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Old 11-14-2022, 01:15 PM
 
6,985 posts, read 7,068,219 times
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Quote:
Originally Posted by TexasLawyer2000 View Post
Liberal arts:

Life sciences (biology, ecology, neuroscience)
Physical science (physics, astronomy, chemistry, physical geography)
Logic, mathematics, statistics, computer science
Philosophy
History
Social science (anthropology, economics, human geography, linguistics, political science, jurisprudence, psychology, and sociology)
Creative arts (fine arts, music, performing arts, literature)

- https://en.wikipedia.org/wiki/Liberal_arts_education
So basically everything except engineering and business.
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Old 11-14-2022, 01:17 PM
 
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Quote:
Originally Posted by jobaba View Post
Just for one, it should be easier for people to switch careers. I mean, it's doable but it takes a lot of effort, and sometimes expensive degrees and making the right choices.

People are more productive and better teammates I feel when it's not a 35 year grind. When you're faced with that, you look for the easy way out.
You should be thankful you have a public sector job where you can retire after 35 years, at age 57. Those of us in the private sector can't realistically retire until we are eligible for Medicare at age 65 (43 years of work) at the absolute earliest. So for us it's a 43+ year grind, not a 35 year grind.
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Old 11-14-2022, 01:24 PM
 
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Quote:
Originally Posted by mitsguy2001 View Post
So basically everything except engineering and business.
Hence the term "liberal".

Engineering is just the application of liberal arts to real world use cases. The scientists, mathematicians, historians, anthropologists, etc. do all the research and discovery and engineers use that to move society forward.

Last edited by TexasLawyer2000; 11-14-2022 at 02:37 PM..
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Old 11-14-2022, 01:59 PM
 
12,101 posts, read 17,131,086 times
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Quote:
Originally Posted by mitsguy2001 View Post
You should be thankful you have a public sector job where you can retire after 35 years, at age 57. Those of us in the private sector can't realistically retire until we are eligible for Medicare at age 65 (43 years of work) at the absolute earliest. So for us it's a 43+ year grind, not a 35 year grind.
I don't work in the public sector. My job is as private sector as it gets.
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Old 11-14-2022, 02:18 PM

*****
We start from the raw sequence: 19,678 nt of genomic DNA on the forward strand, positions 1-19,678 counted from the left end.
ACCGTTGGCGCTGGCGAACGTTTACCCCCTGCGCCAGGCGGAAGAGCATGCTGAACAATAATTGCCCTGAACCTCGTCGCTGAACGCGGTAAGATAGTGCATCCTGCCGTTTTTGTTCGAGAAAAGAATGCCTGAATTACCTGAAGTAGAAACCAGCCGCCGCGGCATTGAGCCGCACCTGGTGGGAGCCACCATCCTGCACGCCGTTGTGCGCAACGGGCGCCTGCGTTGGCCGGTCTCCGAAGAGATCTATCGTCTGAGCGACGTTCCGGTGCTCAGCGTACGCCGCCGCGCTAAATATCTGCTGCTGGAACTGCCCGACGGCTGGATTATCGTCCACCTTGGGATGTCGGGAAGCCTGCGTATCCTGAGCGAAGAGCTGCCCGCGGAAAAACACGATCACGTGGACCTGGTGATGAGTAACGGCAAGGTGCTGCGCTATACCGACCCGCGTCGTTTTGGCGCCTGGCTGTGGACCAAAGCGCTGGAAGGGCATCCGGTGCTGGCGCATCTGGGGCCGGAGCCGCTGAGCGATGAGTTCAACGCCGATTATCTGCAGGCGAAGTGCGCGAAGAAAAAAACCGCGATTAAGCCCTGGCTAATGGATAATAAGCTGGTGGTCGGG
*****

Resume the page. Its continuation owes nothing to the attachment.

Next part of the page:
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Originally Posted by jobaba View Post
I don't work in the public sector. My job is as private sector as it gets.
Then how do you retire after only 35 years? What do you use for health insurance?
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Old 11-14-2022, 02:19 PM
 
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Quote:
Originally Posted by TexasLawyer2000 View Post
Hence the term "liberal".

Engineering is just the application of liberal sciences to real world use cases. The scientists, mathematicians, historians, anthropologists, etc. do all the research and discovery and engineers use that to move society forward.
I've mostly heard the term "liberal arts" to mean non-STEM.
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Old 11-14-2022, 02:20 PM
 
Location: On the Chesapeake
45,556 posts, read 60,809,385 times
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Quote:
Originally Posted by mitsguy2001 View Post
Why is it that it seems that the groups that want to skip math and science courses in college are almost always liberal arts majors?
I know that was aimed at me but I certainly didn't want to skip them and know no one who did. In fact, even the basic ones were of great use later in what I did before becoming a teacher (industry, both labor and management and Naval Aviation (which is kind of STEMmy what with Aeronautics and all).
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Old 11-14-2022, 02:27 PM
 
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I liked most of my Gen Eds. I took classes I wouldn't have taken otherwise. Have they been necessary in my career? Probably not. Did they make me a better thinker and enrich my life? Absolutely.

I'll say one thing for sure, EVERY college should require a class in formal logic. I took it in my 1st semester, and it was easily of the most valuable classes I took as an undergrad. It counted as my Philosophy gen ed.
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Old 11-14-2022, 02:40 PM
 
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Originally Posted by WestRiverTraveler View Post
I'll say one thing for sure, EVERY college should require a class in formal logic. I took it in my 1st semester, and it was easily of the most valuable classes I took as an undergrad. It counted as my Philosophy gen ed.
In high school, we were taught this in Geometry. Formal logic is required for doing geometric proofs.
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Old 11-14-2022, 04:38 PM
 
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Quote:
Originally Posted by TexasLawyer2000 View Post
In high school, we were taught this in Geometry. Formal logic is required for doing geometric proofs.
Yeah, my college class covered other stuff, too. Text analysis, logical fallacies, etc. After this class, the logical reasoning portion of the LSAT was a piece of cake. Most high school Geometry doesn't even do formal proofs anymore, even mind logical reasoning from text.
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